I am dealing with this for some time now and without success. I need to sed this


into this


Any help would be appriciated.


First line respresents string inside of a file. Second line - result is going to be used in CSV file.

This part contains fixed number of characters (always): 1.0.0/hk/base/ This part can vary with a number of characters: 9/7/56 2003444

I was told to do it like this:

-e 's/\/base\//,/g'

which is going to return:


But I have no idea how to deal with other stuff.

  • That's easy to do by simply deleting characters using .. But I hardly believe that is what you want. I believe there is some pattern (i.e. naming convention) of those directories. If you provide that then people can give you the answer you're looking for. (Otherwise you will get an answer that is correct for this specific input, but unlikely doing what you want). – grochmal Oct 6 '16 at 18:24
  • I want exectly this. I need to make csv from the given lines. And the pattern is same in all lines (hopefully). I have no idea how to delete it with . Can you provide me some answer please. – newbie_girl Oct 6 '16 at 18:27
  • Is this a string or a directory path? If the latter, will it always be a directory path? Will it always be exactly this many levels deep? Can you describe the problem you're trying to solve by using this transformation? – John Oct 6 '16 at 18:27
  • its a string inside of a file. Trying to make csv file. – newbie_girl Oct 6 '16 at 18:27
  • Since it's delimited, you may find that the solution is more readable in awk e.g. awk -F/ '{print $2,$4,$5,substr($6,1,2),substr($6,7,3),substr($6,10)}' OFS=, – steeldriver Oct 6 '16 at 18:38

For this string, this transform should work:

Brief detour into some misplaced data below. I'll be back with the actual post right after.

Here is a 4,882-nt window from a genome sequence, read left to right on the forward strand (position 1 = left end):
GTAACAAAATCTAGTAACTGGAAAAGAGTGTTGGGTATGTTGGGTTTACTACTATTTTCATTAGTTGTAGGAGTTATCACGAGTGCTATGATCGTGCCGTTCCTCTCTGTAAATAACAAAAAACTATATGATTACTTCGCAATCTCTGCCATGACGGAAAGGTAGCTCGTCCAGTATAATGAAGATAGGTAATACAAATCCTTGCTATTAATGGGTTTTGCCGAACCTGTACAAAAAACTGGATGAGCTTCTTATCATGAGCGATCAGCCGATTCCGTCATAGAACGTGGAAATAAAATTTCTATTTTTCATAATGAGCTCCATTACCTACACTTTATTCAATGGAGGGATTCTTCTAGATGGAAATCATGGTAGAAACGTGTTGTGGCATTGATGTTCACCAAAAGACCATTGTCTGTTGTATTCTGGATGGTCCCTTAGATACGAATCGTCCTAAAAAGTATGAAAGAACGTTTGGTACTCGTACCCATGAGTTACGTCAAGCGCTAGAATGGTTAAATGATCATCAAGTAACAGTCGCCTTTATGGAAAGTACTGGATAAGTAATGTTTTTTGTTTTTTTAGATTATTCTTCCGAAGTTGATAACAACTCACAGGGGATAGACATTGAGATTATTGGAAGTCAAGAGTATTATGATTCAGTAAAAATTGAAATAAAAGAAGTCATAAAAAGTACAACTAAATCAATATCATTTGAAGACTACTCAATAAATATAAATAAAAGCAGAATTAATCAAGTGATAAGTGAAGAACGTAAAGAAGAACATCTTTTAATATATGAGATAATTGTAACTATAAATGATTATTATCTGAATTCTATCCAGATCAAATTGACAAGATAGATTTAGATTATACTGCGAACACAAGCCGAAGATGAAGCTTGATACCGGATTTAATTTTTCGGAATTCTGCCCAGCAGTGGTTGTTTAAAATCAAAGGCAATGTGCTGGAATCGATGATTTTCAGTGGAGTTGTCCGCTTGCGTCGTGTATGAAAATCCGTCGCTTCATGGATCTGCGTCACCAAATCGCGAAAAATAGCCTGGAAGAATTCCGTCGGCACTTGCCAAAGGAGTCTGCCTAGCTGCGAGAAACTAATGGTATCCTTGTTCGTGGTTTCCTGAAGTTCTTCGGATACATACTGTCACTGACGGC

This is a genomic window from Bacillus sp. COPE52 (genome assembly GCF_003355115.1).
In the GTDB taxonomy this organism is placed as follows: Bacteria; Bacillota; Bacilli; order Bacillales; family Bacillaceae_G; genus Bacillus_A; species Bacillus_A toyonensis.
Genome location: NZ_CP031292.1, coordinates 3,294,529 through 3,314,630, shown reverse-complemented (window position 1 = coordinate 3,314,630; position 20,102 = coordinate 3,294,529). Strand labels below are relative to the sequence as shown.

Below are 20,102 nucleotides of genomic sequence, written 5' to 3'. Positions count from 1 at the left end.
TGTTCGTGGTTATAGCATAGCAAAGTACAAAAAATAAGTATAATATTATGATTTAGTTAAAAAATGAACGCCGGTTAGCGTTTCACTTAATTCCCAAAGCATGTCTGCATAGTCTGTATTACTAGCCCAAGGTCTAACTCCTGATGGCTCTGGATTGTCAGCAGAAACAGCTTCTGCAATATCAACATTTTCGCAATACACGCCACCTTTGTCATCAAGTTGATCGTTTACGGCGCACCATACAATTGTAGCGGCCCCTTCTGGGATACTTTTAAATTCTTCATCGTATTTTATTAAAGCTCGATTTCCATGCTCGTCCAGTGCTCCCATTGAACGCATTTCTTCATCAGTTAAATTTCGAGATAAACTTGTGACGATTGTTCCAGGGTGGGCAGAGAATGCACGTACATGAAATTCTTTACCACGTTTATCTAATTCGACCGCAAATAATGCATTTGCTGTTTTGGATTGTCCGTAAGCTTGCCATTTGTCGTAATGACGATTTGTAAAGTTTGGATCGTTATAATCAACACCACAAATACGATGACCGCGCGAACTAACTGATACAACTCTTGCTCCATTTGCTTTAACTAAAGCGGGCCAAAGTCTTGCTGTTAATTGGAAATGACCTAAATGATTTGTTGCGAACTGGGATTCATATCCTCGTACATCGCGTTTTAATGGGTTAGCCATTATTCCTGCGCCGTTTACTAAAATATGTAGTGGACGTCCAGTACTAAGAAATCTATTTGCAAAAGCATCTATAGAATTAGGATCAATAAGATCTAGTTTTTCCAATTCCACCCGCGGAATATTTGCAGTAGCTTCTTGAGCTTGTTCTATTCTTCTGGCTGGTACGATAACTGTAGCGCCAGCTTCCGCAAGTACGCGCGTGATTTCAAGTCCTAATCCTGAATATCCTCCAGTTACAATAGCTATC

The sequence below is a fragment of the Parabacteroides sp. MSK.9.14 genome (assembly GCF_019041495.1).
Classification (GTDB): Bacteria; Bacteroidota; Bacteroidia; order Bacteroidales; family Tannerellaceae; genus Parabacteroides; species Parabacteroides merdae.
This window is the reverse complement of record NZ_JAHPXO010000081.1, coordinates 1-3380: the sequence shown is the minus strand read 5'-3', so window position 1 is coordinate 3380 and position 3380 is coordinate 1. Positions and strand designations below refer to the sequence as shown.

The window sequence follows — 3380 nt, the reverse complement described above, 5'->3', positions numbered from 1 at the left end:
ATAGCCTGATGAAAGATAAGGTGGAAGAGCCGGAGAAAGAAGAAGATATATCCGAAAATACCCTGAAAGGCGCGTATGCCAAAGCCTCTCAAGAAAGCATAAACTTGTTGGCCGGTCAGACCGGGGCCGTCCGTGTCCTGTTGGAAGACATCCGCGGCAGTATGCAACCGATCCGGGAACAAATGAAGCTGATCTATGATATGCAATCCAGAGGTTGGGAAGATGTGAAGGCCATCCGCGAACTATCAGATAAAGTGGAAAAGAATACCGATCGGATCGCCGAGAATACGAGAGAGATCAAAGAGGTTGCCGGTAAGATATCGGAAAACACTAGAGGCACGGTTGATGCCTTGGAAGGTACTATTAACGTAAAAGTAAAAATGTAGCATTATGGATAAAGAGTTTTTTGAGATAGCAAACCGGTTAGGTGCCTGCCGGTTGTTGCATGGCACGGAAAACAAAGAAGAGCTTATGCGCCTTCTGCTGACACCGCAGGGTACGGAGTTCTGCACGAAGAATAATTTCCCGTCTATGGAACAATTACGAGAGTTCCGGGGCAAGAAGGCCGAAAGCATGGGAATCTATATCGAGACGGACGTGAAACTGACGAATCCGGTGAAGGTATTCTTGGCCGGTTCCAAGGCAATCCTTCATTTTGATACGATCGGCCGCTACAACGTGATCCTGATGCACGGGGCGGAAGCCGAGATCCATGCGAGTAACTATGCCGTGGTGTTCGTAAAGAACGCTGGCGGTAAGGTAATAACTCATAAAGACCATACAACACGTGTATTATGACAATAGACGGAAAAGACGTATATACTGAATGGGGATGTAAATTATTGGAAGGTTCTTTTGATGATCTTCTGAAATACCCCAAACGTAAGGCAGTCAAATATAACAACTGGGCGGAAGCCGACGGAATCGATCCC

sed 's|.*/\(.*\)/.*/\(.*\)/\(.*\)/\(.*\)\.png\(...\)\(....\)|\1,\2,\3,\4,\5\,\6|'

If other lines are not exactly the format, you will run into issues - including if the last two parts are different lengths.

  • Hi! Sorry for not specifying formating. Didnt understanf thats going to be an issue. So this doesnt work. Will edit my question again. – newbie_girl Oct 6 '16 at 18:37

Since it is a file I'd do it in Vim. Vim's very magic regexes are very readable and, therefore, good educational source:

  • \v turn very magic on
  • ^ start match at the start of the line
  • .{6} get the first 6 characters (1.0.0/)
  • ([^/]+) anything that is not / (hk)
  • / the /
  • ([^/]+) we saw that before (matches base this time)
  • / -- || -- || --
  • (\d+) matches numbers (9)
  • /(\d+)/(\d+) repeat the precious stuff (/7/56)
  • \.png this should be obvious
  • (\d{3}) exactly three numbers 200
  • (\d{,4}) up to 4 numbers (to make this more robust): 3444

(To use with sed every {}()[] needs to be escaped and \v removed)


You haven't told us about the structure of the text you are parsing, or the pattern for which you want to search. So, I have made a few assumptions based on the example that you gave us (1.0.0/hk/base/9/7/56.png2003444).

I have used extended regular expressions (-r), since escaping parentheses and brackets makes the script hard to read. And I have used semicolons (;) instead of slash (/) to separate the command, so that I wouldn't need to escape slashes either.

sed -r 's;([0-9]+\.){2}[0-9]+/([a-zA-Z]+)/[a-zA-Z]+/([0-9]+)/([0-9]+)/([0-9]+)\.[a-zA-Z]{3}([0-9]{3})([0-9]{4});\2,\3,\4,\5,\6,\7;g'


Using GNU sed, and supposing the strings 'base' and 'png' are unwanted constants, plus a few other broad assumptions:

echo '1.0.0/hk/base/9/7/56.png2003444' | \
sed 's#[^/]*/##;s#base\|png##g;s#//#/#;y#/.#,,#;s/....$/,&/'



So far this is the only answer to used sed's y function, which works much like Unix's tr tool.

  • Coincidentally, (using the OP's own answer as a spec), all of the above assumptions appear to have been correct. – agc Oct 7 '16 at 2:20

Thanks for all the replies. I am new in the world of programming and this is also a new thing for me, so I guess I need to learn a lot, since sed is an old school method of dealing with this stuff. However as I was following certain approach I was kind of familiar with, I ended up solving the problem like this:

sed -e 's/1.0.0\///g'     \
    -e 's/\/base\//,/g'   \
    -e 's/\//,/g'         \
    -e 's/.png/,/g'       \
    -e 's/,\([0-9][0-9][0-9]\)\([0-9]*\)$/,\1,\2/g'

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